Thousands of women of color disappeared from the IT industry, the report said

The professional IT sector is missing more than 20,000 women of color, according to a new report on representation in the sector.

Research by BCS, The Chartered Institute for IT and Coding Black Females found that while women of color make up 1.8% of the UK workforce, they make up only 0.7% of IT professionals, a shortage of about 20,000.

A survey conducted as part of the Industry Black Women Study also found that 67% of respondents said they believe they face more barriers to entering the industry than others, and 21% said they believe they current diversity and inclusion policies are having a negative effect on their ability to progress.

According to the study, women of color see their progress blocked by problems such as a lack of flexible job opportunities and career development support and a toxic culture of the “tech brother” within some organizations.

The research found that the proportion of all women in IT has increased only slightly in recent years, from 17% of the industry workforce in 2017 to 21% in 2021.

But the overall representation of ethnic minorities is actually higher among IT workers than within the broader workforce, with the study finding that this was largely due to the high percentage of Indian-born technology professionals.

Industry leaders have warned that technology that can serve everyone will only be possible if the industry that builds these systems is truly representative.

Charlene Hunter, Chief Executive Officer of Coding Black Females and BCS Board Member, said: “High-risk fields such as data science and cybersecurity are in dire need of many more technologists from a wide range of backgrounds, which everyone sees information technology as an ethical and ambitious career choice.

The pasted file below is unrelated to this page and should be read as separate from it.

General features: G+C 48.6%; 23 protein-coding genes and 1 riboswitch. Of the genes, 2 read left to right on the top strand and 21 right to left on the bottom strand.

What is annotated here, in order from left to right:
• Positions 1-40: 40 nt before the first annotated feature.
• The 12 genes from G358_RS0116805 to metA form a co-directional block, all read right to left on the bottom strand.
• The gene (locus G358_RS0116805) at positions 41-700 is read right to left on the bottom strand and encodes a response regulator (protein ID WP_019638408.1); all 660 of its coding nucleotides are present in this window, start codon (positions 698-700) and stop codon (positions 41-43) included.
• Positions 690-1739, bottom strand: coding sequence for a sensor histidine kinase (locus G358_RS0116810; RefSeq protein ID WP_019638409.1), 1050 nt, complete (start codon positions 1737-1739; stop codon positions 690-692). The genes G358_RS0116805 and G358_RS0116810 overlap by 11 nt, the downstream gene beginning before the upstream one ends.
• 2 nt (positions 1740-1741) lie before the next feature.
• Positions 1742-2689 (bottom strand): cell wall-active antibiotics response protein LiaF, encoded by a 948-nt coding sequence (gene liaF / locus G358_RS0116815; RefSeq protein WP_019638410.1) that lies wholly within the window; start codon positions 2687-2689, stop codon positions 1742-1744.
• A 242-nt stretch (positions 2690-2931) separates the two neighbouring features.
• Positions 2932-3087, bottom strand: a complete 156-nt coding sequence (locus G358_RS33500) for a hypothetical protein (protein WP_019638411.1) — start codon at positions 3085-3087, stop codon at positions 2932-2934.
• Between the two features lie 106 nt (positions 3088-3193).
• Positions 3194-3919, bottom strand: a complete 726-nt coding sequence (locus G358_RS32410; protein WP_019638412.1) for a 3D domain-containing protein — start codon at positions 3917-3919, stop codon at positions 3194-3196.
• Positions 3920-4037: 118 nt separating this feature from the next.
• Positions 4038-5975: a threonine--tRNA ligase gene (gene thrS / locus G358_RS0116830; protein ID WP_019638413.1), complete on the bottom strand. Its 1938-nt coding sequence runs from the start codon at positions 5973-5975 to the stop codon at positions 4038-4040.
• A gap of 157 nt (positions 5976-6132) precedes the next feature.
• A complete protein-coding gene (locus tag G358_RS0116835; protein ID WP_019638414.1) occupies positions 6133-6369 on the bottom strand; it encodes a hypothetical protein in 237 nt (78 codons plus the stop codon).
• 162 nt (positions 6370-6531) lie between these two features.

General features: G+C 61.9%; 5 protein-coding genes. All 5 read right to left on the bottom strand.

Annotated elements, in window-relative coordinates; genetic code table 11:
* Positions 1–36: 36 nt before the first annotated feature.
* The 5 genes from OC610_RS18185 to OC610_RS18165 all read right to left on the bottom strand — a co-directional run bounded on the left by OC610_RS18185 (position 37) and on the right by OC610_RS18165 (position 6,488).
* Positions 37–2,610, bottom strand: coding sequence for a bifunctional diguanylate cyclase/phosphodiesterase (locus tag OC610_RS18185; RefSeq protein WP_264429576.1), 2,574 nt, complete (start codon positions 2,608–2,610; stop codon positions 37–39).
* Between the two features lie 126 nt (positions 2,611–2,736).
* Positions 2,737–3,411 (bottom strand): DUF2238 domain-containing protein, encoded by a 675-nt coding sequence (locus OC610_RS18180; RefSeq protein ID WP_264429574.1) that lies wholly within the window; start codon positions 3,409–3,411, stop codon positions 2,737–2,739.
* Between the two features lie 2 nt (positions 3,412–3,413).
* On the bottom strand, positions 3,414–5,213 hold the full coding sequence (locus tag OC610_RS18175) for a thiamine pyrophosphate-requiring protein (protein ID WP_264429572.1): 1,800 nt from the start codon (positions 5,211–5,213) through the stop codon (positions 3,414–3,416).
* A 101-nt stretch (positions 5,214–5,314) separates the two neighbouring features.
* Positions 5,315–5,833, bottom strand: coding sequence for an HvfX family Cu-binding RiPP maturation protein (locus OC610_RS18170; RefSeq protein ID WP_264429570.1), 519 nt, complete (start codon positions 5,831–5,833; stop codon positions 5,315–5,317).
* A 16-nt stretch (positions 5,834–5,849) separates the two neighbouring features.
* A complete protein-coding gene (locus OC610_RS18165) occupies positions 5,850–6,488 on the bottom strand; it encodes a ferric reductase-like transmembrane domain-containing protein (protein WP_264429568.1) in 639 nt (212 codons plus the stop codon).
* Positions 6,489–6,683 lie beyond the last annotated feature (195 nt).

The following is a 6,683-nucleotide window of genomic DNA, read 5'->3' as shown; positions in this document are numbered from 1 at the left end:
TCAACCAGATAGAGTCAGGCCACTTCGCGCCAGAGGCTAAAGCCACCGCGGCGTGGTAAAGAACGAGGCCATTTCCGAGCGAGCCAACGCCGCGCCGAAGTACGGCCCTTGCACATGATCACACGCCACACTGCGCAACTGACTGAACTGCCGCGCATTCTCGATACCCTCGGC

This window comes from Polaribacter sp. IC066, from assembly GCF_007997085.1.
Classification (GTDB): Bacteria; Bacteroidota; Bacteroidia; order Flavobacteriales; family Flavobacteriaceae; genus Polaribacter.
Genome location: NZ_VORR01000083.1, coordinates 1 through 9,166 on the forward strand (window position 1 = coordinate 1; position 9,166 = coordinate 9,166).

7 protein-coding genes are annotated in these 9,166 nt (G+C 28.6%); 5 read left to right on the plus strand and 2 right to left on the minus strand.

“While there are some truly inclusive IT organizations, our research with BCS found that successful women of color – and women in general – who work in the tech sector are often where they are despite the prevailing culture and limited flexibility in their work. their job options and the lack of inclusive work culture.

“The fact is that a diverse technology profession produces much better products and results, for example in teams working on AI.

“We need senior leaders who match the large number of women of color who are currently appearing in technology and engineering advertisements, with genuine opportunities to progress into rewarding jobs.”

Rashik Palmer, managing director of BCS, The Chartered Institute for IT, said, “We will only be able to build the systems that everyone needs if the diversity of humanity is represented in the project teams that design and build those systems.

“The gender gap in IT is showing signs of narrowing and groups like BCS Women have been working for many years to shift the quadrant.

“Black women’s coding is inspiring black women into digital careers, but our joint report shows that the tech profession still has a profound job to do to become truly inclusive, trustworthy and ready to solve the world’s greatest challenges.” .

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